The Composite Force of the  Radiometer

I call the radiometer force a composite force as it includes the deceleration of the rarefied gas molecules in transferring molecular momentum to give the net acceleration of the radiometer vanes.  My testing is in a partial vacuum of 100 to 300 microns. I use a 60w halogen light focused on various weight aluminum strips with carbon black on one side. The strips were holed to freely move on a horizontal rod.

With the weightier strips, after a little back and forth movement, the strips would bind on the rod. Yet I observed a light weight, 0.002 gm, 1 cm strip, holed on one end to hang on the rod, that the strip moved first with agitation and then energetically around and along the rod.  Though a small mass,  I found the centrifugal motion could be made to have directional movement. 

With limited equipment I do not take the testing further. As a proposal for future testing I would next use a test "apparatus" with the "surfaces"  fixed to a light weight rod. The rod would be suspended at the ends with a fine wire. This test would determine if the net force could be directed to propel such a light weight "apparatus" forward. 

The forward movement would be limited by the mounting. Yet I feel the confirmation of a forward movement could open a possibility the application of a net force might cause the acceleration of a body by using the inertia of a body itself (rather than the earth) as the "accelerative base". I next visualize enclosing the "apparatus" with a transparent film, changing my perspective to a net force within a body.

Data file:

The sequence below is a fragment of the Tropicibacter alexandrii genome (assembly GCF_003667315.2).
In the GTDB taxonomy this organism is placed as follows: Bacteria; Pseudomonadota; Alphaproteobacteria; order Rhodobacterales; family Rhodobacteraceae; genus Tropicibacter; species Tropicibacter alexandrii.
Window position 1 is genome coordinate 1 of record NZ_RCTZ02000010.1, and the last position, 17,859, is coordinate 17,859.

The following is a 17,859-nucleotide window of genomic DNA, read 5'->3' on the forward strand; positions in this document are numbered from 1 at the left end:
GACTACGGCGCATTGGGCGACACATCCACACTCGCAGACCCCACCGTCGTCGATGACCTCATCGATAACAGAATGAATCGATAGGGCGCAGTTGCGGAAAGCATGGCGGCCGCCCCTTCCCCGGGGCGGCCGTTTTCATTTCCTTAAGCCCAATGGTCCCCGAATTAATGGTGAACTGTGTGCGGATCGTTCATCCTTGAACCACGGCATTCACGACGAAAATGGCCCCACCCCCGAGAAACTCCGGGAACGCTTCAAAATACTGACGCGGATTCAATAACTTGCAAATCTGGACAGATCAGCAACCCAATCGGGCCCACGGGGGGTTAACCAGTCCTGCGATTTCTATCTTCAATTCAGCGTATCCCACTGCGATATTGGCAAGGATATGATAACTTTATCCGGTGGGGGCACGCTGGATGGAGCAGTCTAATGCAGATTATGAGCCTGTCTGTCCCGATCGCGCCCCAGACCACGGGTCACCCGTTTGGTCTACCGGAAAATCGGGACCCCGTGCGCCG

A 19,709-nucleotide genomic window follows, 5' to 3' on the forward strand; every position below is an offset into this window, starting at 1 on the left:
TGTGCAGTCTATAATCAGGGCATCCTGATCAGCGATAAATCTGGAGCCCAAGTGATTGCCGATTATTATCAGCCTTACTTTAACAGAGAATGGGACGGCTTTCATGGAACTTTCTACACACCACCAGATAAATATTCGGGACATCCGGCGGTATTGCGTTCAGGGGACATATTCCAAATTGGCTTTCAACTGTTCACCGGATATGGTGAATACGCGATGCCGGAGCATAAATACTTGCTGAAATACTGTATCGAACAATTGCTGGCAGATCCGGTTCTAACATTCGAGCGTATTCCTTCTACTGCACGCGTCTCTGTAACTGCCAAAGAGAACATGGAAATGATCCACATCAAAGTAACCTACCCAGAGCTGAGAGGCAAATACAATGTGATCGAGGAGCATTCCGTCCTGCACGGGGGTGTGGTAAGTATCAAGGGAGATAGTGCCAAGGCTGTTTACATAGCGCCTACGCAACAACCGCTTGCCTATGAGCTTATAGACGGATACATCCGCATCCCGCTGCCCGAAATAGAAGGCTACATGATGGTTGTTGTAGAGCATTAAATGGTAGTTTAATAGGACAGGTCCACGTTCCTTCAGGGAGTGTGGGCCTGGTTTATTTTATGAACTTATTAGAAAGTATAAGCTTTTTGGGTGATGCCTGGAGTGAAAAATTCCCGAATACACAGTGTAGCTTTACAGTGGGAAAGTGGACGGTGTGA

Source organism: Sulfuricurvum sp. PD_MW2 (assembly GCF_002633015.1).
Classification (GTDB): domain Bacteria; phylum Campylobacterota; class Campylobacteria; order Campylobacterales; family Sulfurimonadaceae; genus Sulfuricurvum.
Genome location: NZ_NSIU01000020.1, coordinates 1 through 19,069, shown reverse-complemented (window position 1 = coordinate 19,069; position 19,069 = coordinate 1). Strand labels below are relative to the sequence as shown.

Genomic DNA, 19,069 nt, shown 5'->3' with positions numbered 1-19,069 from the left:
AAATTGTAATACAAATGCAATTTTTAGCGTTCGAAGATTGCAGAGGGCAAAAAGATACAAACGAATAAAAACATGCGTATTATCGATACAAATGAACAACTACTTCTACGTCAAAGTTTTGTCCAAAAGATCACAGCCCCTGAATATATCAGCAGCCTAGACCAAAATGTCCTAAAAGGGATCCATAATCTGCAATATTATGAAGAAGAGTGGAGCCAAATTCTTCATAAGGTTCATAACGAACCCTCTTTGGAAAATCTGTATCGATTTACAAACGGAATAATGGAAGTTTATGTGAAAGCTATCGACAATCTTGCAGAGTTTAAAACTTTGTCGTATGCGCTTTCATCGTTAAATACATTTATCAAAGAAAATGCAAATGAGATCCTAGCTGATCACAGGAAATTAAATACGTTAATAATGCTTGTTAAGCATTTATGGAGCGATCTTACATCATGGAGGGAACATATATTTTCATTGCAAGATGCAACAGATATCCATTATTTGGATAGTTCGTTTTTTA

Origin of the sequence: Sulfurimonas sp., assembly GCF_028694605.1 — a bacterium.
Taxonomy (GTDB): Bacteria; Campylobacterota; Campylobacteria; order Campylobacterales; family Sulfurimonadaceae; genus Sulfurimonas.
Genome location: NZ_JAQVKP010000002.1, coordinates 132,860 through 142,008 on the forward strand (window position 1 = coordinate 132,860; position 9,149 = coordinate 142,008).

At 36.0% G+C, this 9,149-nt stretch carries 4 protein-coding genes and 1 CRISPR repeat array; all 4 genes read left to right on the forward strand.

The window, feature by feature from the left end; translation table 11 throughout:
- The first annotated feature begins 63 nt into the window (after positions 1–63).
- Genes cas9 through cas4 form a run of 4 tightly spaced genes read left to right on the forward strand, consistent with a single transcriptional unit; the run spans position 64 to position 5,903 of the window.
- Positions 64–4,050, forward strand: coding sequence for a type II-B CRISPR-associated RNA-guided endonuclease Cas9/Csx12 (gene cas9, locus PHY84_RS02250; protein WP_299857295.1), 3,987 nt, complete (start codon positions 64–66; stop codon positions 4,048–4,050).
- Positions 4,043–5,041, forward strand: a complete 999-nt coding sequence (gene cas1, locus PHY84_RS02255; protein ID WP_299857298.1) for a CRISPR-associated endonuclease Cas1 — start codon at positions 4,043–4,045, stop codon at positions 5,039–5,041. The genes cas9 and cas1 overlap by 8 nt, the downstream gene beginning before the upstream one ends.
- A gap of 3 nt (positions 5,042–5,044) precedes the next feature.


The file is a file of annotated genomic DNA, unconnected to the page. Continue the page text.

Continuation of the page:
I feel a more full explanation of the radiometer would require studying the radiometer as an accelerative process. The study would include the initial energizing of the rarefied gas molecules. It would include the deceleration phase of the rarefied gas molecules and the resulting net macro acceleration.  It would explore the implied high molecular velocities across the vane surfaces. It would explore why there seems little offsetting back force in the net macro acceleration. The study would explore the efficiency of the transfer of molecular momentum to macro vane and harness momentum.

I feel the radiometer vane acceleration may represent a type of acceleration which may have the properties of earth engines combined with the properties of rocket propulsion. In rocket propulsion the propellant is the "other momentum". I note in a ball bouncing against earth inertia that one could recapture "this other end" of the momentum and/or change the direction of the momentum.

Could the radiometer composite force, using vane inertia as the base, be recapturing this "other end" of the momentum?  This would be almost as if the transfer of molecular momentum to macro vane momentum could be more than 50% of the momentum generated being applied to the vanes.

I feel in physics this composite radiometer force would be a special case.   and (note A) January 25, 2015 .